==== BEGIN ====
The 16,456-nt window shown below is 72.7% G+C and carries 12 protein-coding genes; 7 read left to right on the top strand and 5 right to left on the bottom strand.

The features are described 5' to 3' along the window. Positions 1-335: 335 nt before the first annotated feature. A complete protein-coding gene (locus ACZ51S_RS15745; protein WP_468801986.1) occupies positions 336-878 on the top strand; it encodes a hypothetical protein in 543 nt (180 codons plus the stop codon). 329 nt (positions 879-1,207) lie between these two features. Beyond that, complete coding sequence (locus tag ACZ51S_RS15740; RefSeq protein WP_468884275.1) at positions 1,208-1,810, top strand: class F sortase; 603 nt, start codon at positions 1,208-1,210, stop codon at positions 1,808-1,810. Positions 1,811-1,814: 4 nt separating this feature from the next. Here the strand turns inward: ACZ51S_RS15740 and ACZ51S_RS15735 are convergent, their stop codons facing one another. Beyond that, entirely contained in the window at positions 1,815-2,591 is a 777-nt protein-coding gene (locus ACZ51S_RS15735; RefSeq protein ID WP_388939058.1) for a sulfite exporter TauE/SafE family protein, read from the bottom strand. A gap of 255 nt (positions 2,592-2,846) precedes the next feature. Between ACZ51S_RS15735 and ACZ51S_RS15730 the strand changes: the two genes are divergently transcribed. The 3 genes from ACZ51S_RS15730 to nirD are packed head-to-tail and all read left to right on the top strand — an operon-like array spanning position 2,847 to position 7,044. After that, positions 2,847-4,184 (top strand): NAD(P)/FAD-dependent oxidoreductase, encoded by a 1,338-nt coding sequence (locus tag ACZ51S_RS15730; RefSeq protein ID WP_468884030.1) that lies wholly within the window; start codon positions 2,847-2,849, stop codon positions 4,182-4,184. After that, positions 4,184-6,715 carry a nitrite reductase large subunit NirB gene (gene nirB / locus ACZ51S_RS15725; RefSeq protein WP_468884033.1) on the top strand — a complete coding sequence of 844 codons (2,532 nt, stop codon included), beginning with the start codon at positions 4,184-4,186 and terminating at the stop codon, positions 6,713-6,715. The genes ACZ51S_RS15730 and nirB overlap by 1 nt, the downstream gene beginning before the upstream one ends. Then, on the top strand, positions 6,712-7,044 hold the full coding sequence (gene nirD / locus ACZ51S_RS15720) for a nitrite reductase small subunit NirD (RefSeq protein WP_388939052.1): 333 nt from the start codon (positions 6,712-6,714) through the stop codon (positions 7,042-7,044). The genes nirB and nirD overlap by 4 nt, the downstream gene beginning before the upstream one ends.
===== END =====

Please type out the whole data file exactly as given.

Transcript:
The 16,456-nt window shown below is 72.7% G+C and carries 12 protein-coding genes; 7 read left to right on the top strand and 5 right to left on the bottom strand.

The features are described 5' to 3' along the window. Positions 1-335: 335 nt before the first annotated feature. A complete protein-coding gene (locus ACZ51S_RS15745; protein WP_468801986.1) occupies positions 336-878 on the top strand; it encodes a hypothetical protein in 543 nt (180 codons plus the stop codon). 329 nt (positions 879-1,207) lie between these two features. Beyond that, complete coding sequence (locus tag ACZ51S_RS15740; RefSeq protein WP_468884275.1) at positions 1,208-1,810, top strand: class F sortase; 603 nt, start codon at positions 1,208-1,210, stop codon at positions 1,808-1,810. Positions 1,811-1,814: 4 nt separating this feature from the next. Here the strand turns inward: ACZ51S_RS15740 and ACZ51S_RS15735 are convergent, their stop codons facing one another. Beyond that, entirely contained in the window at positions 1,815-2,591 is a 777-nt protein-coding gene (locus ACZ51S_RS15735; RefSeq protein ID WP_388939058.1) for a sulfite exporter TauE/SafE family protein, read from the bottom strand. A gap of 255 nt (positions 2,592-2,846) precedes the next feature. Between ACZ51S_RS15735 and ACZ51S_RS15730 the strand changes: the two genes are divergently transcribed. The 3 genes from ACZ51S_RS15730 to nirD are packed head-to-tail and all read left to right on the top strand — an operon-like array spanning position 2,847 to position 7,044. After that, positions 2,847-4,184 (top strand): NAD(P)/FAD-dependent oxidoreductase, encoded by a 1,338-nt coding sequence (locus tag ACZ51S_RS15730; RefSeq protein ID WP_468884030.1) that lies wholly within the window; start codon positions 2,847-2,849, stop codon positions 4,182-4,184. After that, positions 4,184-6,715 carry a nitrite reductase large subunit NirB gene (gene nirB / locus ACZ51S_RS15725; RefSeq protein WP_468884033.1) on the top strand — a complete coding sequence of 844 codons (2,532 nt, stop codon included), beginning with the start codon at positions 4,184-4,186 and terminating at the stop codon, positions 6,713-6,715. The genes ACZ51S_RS15730 and nirB overlap by 1 nt, the downstream gene beginning before the upstream one ends. Then, on the top strand, positions 6,712-7,044 hold the full coding sequence (gene nirD / locus ACZ51S_RS15720) for a nitrite reductase small subunit NirD (RefSeq protein WP_388939052.1): 333 nt from the start codon (positions 6,712-6,714) through the stop codon (positions 7,042-7,044). The genes nirB and nirD overlap by 4 nt, the downstream gene beginning before the upstream one ends.